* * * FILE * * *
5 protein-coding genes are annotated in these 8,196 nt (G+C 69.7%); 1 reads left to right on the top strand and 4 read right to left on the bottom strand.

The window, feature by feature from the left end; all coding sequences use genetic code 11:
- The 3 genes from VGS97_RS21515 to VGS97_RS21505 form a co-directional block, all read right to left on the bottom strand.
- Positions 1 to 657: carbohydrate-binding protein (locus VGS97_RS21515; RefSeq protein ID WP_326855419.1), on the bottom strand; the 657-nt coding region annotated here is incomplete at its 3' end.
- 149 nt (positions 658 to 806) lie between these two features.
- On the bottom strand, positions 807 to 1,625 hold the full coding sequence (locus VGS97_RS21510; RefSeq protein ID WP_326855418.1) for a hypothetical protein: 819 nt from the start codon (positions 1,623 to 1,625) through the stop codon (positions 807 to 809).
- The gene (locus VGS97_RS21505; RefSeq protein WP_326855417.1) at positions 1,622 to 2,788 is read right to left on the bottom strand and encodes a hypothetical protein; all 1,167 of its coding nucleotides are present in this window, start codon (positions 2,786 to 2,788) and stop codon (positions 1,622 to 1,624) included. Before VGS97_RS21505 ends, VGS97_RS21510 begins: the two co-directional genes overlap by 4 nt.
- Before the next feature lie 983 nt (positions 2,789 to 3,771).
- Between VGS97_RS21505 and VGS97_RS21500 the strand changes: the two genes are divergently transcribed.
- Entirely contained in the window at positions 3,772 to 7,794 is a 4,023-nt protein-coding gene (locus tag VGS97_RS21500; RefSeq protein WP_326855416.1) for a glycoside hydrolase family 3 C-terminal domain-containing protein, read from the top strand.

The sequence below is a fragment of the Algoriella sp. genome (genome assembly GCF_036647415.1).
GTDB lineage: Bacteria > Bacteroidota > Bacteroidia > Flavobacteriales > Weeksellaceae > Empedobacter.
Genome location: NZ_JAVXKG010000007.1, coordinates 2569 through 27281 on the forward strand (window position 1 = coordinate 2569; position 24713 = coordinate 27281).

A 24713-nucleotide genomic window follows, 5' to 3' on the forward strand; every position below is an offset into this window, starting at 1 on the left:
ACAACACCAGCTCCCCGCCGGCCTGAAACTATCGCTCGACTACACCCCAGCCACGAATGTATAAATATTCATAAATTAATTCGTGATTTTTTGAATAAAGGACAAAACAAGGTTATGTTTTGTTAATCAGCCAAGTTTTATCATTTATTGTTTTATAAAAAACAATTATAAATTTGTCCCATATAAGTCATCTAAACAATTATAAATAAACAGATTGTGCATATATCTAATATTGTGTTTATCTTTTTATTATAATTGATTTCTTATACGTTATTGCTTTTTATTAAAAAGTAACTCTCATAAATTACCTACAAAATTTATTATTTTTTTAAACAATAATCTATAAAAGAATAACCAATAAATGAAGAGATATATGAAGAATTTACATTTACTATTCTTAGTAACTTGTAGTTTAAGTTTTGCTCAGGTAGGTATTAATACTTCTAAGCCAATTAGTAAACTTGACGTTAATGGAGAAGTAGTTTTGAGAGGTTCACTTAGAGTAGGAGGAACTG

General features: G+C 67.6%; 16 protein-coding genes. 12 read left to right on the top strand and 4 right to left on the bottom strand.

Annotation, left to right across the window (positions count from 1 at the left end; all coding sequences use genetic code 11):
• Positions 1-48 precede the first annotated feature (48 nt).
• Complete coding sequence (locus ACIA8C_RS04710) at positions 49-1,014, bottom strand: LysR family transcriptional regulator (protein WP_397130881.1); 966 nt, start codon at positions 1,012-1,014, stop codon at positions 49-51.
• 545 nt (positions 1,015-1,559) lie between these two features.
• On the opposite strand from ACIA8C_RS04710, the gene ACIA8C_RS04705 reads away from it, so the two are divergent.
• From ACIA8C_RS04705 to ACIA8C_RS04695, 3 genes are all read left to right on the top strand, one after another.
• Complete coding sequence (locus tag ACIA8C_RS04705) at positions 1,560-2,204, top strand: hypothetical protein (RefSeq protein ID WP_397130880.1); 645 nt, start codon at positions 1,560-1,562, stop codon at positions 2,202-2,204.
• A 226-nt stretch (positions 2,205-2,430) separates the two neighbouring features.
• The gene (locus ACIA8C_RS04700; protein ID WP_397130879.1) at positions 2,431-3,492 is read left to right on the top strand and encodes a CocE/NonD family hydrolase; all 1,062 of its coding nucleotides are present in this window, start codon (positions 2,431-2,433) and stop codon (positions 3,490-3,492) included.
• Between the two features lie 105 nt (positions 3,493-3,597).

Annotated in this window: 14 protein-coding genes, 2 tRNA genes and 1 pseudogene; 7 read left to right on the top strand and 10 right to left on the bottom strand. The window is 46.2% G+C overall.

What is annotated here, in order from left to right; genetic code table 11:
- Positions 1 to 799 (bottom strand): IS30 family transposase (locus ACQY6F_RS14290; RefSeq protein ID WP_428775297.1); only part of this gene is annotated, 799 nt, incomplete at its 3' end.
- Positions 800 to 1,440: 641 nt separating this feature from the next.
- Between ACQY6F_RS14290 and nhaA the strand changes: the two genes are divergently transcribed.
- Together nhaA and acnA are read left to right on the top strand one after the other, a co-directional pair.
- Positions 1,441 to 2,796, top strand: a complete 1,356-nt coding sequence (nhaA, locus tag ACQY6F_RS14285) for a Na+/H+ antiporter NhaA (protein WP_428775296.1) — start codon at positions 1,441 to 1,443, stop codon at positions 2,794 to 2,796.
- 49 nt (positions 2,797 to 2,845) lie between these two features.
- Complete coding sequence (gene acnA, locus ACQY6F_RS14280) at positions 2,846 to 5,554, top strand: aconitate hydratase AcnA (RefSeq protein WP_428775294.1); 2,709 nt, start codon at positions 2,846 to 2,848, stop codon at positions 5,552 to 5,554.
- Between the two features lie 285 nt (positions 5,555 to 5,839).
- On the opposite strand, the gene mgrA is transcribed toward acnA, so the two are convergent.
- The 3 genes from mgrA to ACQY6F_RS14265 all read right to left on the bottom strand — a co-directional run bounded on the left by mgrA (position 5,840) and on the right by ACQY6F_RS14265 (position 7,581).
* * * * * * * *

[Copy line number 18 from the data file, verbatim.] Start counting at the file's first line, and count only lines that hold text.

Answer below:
• Positions 1-48 precede the first annotated feature (48 nt).